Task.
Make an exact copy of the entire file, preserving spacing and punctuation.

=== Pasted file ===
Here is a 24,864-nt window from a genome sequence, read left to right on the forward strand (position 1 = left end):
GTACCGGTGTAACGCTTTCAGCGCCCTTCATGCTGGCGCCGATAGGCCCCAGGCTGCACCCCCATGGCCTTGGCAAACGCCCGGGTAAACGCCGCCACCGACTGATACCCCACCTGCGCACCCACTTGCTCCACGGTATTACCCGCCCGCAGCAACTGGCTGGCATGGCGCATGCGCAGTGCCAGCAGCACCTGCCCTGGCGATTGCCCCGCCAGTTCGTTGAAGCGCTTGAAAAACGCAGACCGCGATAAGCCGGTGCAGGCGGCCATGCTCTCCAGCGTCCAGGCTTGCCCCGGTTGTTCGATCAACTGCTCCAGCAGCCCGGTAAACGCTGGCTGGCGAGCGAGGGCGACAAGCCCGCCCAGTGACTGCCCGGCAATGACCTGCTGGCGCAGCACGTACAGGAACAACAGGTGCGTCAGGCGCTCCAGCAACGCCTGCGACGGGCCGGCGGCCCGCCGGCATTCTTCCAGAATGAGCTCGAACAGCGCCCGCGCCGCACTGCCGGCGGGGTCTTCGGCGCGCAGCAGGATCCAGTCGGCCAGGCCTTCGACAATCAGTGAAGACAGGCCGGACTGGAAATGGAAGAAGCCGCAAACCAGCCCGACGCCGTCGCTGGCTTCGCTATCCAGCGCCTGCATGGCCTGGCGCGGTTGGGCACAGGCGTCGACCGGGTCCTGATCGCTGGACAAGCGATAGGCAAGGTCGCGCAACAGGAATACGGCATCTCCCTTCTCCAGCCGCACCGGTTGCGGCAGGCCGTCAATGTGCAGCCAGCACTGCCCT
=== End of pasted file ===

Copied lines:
Here is a 24,864-nt window from a genome sequence, read left to right on the forward strand (position 1 = left end):
GTACCGGTGTAACGCTTTCAGCGCCCTTCATGCTGGCGCCGATAGGCCCCAGGCTGCACCCCCATGGCCTTGGCAAACGCCCGGGTAAACGCCGCCACCGACTGATACCCCACCTGCGCACCCACTTGCTCCACGGTATTACCCGCCCGCAGCAACTGGCTGGCATGGCGCATGCGCAGTGCCAGCAGCACCTGCCCTGGCGATTGCCCCGCCAGTTCGTTGAAGCGCTTGAAAAACGCAGACCGCGATAAGCCGGTGCAGGCGGCCATGCTCTCCAGCGTCCAGGCTTGCCCCGGTTGTTCGATCAACTGCTCCAGCAGCCCGGTAAACGCTGGCTGGCGAGCGAGGGCGACAAGCCCGCCCAGTGACTGCCCGGCAATGACCTGCTGGCGCAGCACGTACAGGAACAACAGGTGCGTCAGGCGCTCCAGCAACGCCTGCGACGGGCCGGCGGCCCGCCGGCATTCTTCCAGAATGAGCTCGAACAGCGCCCGCGCCGCACTGCCGGCGGGGTCTTCGGCGCGCAGCAGGATCCAGTCGGCCAGGCCTTCGACAATCAGTGAAGACAGGCCGGACTGGAAATGGAAGAAGCCGCAAACCAGCCCGACGCCGTCGCTGGCTTCGCTATCCAGCGCCTGCATGGCCTGGCGCGGTTGGGCACAGGCGTCGACCGGGTCCTGATCGCTGGACAAGCGATAGGCAAGGTCGCGCAACAGGAATACGGCATCTCCCTTCTCCAGCCGCACCGGTTGCGGCAGGCCGTCAATGTGCAGCCAGCACTGCCCT